“I don’t want to make your dolls have to fly from floor to floor,” he said.
Before our garage sales, I parked the dollhouse out of view, usually on our back porch. At one sale, however, a woman noticed the dollhouse from our driveway. I was walking around with my sticker gun, lowering prices, when I saw her playing with the blue shutters. I ran over.
“This for sale?” she asked.
“No,” I told her. “My dad made it.”
She removed a pen and checkbook from her purse and offered me $1,000.
“It’s not for sale,” I said.
“Where’s your dad?”
I pointed at him.
“That old man in the eye patch?”
“He made it,” I said, “and with only one eye.”
She stooped and patted me on the shoulder.
“You’re very lucky,” she said and walked away.
My dad came over and asked what she had wanted. I told him.
“Go get her! I’ll make you a new one.”
But she’d already left.
He built a one-room house for me in the backyard; he fenced in a private yard behind it and taught me how to manage my own garden. I had my own mailbox where my dad regularly delivered letters that he and my mom had written. He made a cement walkway leading to our back porch and before the cement dried we wrote “Dad and Jeannie,” drew a heart. We left our handprints.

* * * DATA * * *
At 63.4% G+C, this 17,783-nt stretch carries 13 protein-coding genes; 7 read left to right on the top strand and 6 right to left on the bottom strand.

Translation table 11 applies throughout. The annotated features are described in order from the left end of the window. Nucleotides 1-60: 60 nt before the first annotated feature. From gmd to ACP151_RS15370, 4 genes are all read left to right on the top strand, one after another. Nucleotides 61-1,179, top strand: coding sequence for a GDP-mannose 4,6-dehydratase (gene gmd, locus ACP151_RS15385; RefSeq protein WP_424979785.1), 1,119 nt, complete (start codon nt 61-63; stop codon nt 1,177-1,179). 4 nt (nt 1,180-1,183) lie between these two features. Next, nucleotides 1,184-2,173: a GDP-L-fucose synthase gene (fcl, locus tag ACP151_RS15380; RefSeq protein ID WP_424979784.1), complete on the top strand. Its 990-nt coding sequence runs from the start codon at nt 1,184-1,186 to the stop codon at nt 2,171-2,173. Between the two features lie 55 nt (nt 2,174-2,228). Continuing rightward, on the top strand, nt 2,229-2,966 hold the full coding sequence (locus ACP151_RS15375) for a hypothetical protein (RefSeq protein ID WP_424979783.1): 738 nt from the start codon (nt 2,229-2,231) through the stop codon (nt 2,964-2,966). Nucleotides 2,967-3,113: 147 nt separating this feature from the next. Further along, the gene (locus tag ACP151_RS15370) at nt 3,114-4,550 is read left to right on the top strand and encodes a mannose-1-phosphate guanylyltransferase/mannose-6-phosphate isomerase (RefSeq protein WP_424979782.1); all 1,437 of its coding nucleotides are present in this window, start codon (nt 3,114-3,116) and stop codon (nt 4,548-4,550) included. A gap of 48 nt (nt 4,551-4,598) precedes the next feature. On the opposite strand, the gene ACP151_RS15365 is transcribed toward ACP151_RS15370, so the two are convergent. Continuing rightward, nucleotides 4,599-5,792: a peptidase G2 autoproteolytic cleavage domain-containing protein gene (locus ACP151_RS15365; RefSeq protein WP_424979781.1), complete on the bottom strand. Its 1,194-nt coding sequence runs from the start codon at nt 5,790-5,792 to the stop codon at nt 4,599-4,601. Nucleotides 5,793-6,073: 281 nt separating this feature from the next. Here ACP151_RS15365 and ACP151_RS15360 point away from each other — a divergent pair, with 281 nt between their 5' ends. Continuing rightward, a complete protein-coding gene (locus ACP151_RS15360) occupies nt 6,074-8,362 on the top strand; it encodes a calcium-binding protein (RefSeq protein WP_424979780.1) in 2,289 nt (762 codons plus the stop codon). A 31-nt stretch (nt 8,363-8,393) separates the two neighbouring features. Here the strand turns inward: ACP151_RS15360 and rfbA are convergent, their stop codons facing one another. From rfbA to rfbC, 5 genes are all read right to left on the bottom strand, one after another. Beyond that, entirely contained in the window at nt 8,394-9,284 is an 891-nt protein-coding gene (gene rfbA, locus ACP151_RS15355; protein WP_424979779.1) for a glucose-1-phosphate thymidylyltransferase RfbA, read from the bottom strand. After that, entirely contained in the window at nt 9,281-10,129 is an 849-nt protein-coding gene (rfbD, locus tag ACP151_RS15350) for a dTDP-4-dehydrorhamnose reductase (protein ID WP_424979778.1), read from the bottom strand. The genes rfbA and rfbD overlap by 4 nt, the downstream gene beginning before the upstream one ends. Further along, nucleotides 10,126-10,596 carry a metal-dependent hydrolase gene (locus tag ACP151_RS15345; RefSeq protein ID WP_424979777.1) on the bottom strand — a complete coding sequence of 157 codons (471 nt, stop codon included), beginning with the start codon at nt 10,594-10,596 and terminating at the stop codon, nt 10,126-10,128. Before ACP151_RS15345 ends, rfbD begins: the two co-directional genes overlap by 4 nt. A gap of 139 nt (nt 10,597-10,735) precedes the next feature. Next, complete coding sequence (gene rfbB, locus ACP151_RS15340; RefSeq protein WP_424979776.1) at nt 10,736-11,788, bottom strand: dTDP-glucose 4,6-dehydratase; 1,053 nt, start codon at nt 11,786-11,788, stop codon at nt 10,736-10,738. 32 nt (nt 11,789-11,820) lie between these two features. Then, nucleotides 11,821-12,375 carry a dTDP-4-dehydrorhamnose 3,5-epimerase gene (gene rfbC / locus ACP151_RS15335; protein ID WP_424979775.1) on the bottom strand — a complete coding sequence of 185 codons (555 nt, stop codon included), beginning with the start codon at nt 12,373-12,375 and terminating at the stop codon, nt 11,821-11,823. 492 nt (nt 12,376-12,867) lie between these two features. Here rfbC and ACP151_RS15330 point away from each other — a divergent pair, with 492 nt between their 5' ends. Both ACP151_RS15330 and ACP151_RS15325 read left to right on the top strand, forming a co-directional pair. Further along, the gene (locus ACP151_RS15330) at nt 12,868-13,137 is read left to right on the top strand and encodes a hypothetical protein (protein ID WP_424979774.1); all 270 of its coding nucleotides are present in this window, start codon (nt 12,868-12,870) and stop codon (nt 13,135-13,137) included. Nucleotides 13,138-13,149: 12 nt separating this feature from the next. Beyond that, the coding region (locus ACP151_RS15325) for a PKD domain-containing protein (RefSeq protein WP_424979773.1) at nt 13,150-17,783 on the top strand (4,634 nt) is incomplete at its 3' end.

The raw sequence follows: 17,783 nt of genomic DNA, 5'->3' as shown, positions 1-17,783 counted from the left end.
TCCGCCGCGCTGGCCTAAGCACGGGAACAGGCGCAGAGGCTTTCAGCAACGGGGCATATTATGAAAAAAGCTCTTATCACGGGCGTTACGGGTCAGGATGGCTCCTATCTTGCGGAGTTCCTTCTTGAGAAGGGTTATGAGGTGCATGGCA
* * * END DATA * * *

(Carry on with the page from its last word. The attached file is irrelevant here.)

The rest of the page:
He made our red picket fence out of scrap wood from a lumberyard where on its opening day I rode a pony and won a goldfish.
Passersby slowed down their cars and pointed at our yard. Finches always seemed to be splashing in our birdbaths, and strange colorful flowers appeared unexpectedly.
“Did you plant that?” my parents asked one another.
The answer was often no.
One afternoon, I was in the driveway, practicing how to ride a bike.
“Don’t go too close to the street,” my dad told me.
I was bad at braking, and he’d run and catch up with me. Mostly, though, my dad kept pace, but when he spotted a sports car speeding toward our corner with no clear intention of obeying the stop sign, he shouted and ran toward the car. The driver slammed his brakes. I was in the middle of the driveway. I jumped off my bike, chased after my dad, and watched as he reached one hand through the driver’s open window and said, “You’d be worth going to prison for.” He pointed at me, and then at the stop sign. That evening, he began building a long lattice fence to stretch across our driveway. A few days later, he mounted the fence on wheels. He demonstrated how it worked. My mom and I clapped.
Now, when I think of the fence, I think of Jeanne.
From The Glass Eye: A Memoir. Used with permission of Tin House Books. Copyright © 2017 by Jeannie Vanasco.